MOV pen, EAX
INVOKE SelectObject, hDC, EAX

; Next we need a brush to fill the interior of the rectangle. Since this is an unfilled
; shape, we'll use a "null" (transparent) brush:
INVOKE GetStockObject, NULL_BRUSH
INVOKE SelectObject, hDC, EAX

; Now draw the rectangle; the 4 position parameters define the upper-left and lower-right corners of the shape:
INVOKE Rectangle, hDC, [EBX].OBJ.rect.left, [EBX].OBJ.rect.top, [EBX].OBJ.rect.right, [EBX].OBJ.rect.bottom
JMP pntcnt

The actual drawing here is done by the Rectangle() function.

One added complication in this demo is that when the user selects a thing to be drawn, it doesn't just draw that object to the screen. Instead, it adds it to a list of things to be drawn. Then when InvalidateRect() is called, the paint handler goes through the entire list and draws all the things. The reason for this is that when I first wrote this, an object would get drawn, but then when the next object was drawn, if something covered the drawing window (like the Choose Color dialog, for instance, if the user wanted to change the color), then anything in the window would get wiped out and only the new thing would get drawn. Which is exactly as expected, since the WM_PAINT handler was only drawing that one object. While you (the application) can call InvalidateRect() to invalidate the contents of a window, the same thing happens silently if another window covers that window, which will also "invalidate" the window contents.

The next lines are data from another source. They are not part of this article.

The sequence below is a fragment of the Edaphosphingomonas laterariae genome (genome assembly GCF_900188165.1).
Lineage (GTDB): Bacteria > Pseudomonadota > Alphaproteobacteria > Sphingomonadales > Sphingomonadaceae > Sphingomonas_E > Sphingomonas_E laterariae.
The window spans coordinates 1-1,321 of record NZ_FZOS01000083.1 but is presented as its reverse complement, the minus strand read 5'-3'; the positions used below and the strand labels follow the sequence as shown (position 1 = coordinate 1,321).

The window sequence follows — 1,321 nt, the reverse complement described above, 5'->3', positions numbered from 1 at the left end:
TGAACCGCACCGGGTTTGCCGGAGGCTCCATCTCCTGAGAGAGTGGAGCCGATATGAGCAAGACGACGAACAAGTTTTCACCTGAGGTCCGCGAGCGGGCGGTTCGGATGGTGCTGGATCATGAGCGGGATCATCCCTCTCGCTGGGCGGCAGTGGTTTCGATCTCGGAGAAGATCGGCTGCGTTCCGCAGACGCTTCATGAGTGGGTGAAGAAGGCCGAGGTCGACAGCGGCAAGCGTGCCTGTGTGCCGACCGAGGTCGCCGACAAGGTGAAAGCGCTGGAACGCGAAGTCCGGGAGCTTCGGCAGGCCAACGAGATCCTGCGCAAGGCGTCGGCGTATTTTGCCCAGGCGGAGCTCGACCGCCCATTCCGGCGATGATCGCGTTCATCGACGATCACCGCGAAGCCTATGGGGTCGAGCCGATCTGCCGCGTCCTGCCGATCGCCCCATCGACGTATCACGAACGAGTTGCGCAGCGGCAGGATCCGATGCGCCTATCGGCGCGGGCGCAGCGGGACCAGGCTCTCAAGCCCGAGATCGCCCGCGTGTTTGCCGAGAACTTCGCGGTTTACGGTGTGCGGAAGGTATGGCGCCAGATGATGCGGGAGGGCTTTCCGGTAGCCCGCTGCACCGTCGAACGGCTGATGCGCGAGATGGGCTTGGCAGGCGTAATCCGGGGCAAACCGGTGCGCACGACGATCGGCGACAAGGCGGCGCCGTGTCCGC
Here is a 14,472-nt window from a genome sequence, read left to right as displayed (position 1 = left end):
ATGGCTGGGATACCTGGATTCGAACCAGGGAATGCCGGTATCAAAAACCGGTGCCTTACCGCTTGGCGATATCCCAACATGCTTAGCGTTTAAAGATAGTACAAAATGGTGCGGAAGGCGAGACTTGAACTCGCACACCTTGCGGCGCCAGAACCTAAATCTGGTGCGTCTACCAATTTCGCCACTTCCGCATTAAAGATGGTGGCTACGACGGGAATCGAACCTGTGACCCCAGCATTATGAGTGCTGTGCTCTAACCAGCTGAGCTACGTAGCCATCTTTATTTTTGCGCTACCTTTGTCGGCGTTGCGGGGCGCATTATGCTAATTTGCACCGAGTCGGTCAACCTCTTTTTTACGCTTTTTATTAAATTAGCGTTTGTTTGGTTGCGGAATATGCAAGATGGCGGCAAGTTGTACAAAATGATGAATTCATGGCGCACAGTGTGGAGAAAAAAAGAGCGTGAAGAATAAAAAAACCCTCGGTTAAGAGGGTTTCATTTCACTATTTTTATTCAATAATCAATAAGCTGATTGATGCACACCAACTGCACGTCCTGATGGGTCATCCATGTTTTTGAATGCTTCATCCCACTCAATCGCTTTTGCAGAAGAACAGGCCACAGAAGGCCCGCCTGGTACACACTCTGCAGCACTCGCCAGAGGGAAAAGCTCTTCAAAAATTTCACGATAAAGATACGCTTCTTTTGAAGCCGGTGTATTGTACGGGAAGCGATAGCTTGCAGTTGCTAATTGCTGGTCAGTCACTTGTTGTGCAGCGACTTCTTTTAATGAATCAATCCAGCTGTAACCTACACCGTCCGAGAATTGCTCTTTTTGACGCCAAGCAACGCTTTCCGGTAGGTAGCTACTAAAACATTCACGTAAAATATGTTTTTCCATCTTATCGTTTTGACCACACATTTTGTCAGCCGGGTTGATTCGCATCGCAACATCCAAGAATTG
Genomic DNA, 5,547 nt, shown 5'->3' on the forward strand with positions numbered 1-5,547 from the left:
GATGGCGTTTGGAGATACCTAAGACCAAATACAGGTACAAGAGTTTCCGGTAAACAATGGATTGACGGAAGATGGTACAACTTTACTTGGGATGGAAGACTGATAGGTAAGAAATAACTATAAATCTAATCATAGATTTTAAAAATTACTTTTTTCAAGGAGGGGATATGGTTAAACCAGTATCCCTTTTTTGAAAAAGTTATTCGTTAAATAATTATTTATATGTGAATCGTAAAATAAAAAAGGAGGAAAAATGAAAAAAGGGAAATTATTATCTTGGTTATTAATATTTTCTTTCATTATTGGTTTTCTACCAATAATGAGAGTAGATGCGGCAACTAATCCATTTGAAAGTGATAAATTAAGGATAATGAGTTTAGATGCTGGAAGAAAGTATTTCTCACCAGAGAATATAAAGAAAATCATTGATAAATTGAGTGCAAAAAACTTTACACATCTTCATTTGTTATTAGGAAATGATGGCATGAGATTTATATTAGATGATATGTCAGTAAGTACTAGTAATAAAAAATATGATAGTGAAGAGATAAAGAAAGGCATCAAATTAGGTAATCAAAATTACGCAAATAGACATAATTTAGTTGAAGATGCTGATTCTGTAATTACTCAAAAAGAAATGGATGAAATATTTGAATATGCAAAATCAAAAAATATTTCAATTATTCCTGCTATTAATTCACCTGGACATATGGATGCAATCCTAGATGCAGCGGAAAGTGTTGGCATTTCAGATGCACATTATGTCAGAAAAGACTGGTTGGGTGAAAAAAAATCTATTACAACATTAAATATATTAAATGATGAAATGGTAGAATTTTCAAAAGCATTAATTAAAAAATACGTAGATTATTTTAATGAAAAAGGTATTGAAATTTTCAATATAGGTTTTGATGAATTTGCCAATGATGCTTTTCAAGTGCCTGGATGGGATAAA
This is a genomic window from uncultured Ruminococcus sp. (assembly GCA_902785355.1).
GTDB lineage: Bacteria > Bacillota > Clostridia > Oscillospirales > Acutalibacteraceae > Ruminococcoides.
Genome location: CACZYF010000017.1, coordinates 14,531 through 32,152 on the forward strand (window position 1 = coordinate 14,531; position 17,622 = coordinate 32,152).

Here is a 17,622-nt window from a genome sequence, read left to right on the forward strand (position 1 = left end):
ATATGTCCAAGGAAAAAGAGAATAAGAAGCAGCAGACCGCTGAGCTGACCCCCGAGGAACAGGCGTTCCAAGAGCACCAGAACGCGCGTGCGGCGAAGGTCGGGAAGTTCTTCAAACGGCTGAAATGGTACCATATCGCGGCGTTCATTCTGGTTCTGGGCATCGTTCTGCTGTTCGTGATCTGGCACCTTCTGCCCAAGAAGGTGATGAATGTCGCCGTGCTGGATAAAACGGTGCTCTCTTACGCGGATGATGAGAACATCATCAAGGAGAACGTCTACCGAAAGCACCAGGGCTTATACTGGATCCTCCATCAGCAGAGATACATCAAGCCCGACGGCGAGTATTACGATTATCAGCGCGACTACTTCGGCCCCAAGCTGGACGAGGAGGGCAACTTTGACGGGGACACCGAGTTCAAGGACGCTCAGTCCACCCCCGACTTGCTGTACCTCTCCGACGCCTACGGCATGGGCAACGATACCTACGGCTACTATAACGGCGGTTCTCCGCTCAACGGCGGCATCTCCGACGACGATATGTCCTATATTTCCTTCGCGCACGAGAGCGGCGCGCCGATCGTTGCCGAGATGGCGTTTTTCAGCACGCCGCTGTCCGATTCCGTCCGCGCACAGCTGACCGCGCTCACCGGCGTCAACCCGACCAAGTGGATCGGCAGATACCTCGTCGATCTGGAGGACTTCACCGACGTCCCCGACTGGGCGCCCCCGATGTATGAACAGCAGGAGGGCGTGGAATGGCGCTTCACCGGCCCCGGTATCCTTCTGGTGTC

So by having a list and drawing the entire list each time, all the things are drawn properly. This is probably the way you'd do it in an actual application, where you want to retain all the stuff you've previously drawn in a window.

Having said all this, I'm afraid that that other commenter was correct when they said that GDI probably isn't what you'd ever want to use to create, say, a game. It's far too abstract and slow for that purpose. Still, this demo should let you at least get your feet wet in Win32 graphics.

Enjoy.
Assembly language programming should be fun. That's why I do it.

tda0626


_japheth


Attached is a "Space Invaders" clone written in Masm syntax, using mode 13h...

Dummheit, gepaart mit Dreistigkeit - eine furchtbare Macht.